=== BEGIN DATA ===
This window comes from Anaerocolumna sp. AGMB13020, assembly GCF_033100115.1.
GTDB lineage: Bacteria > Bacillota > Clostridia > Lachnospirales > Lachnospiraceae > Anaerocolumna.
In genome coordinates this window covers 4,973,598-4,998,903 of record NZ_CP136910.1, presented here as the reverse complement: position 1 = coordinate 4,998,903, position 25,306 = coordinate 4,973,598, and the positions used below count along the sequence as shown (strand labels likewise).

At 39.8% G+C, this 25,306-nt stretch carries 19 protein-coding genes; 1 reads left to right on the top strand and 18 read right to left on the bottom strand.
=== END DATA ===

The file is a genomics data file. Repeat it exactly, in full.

This window comes from Anaerocolumna sp. AGMB13020, assembly GCF_033100115.1.
GTDB lineage: Bacteria > Bacillota > Clostridia > Lachnospirales > Lachnospiraceae > Anaerocolumna.
In genome coordinates this window covers 4,973,598-4,998,903 of record NZ_CP136910.1, presented here as the reverse complement: position 1 = coordinate 4,998,903, position 25,306 = coordinate 4,973,598, and the positions used below count along the sequence as shown (strand labels likewise).

At 39.8% G+C, this 25,306-nt stretch carries 19 protein-coding genes; 1 reads left to right on the top strand and 18 read right to left on the bottom strand.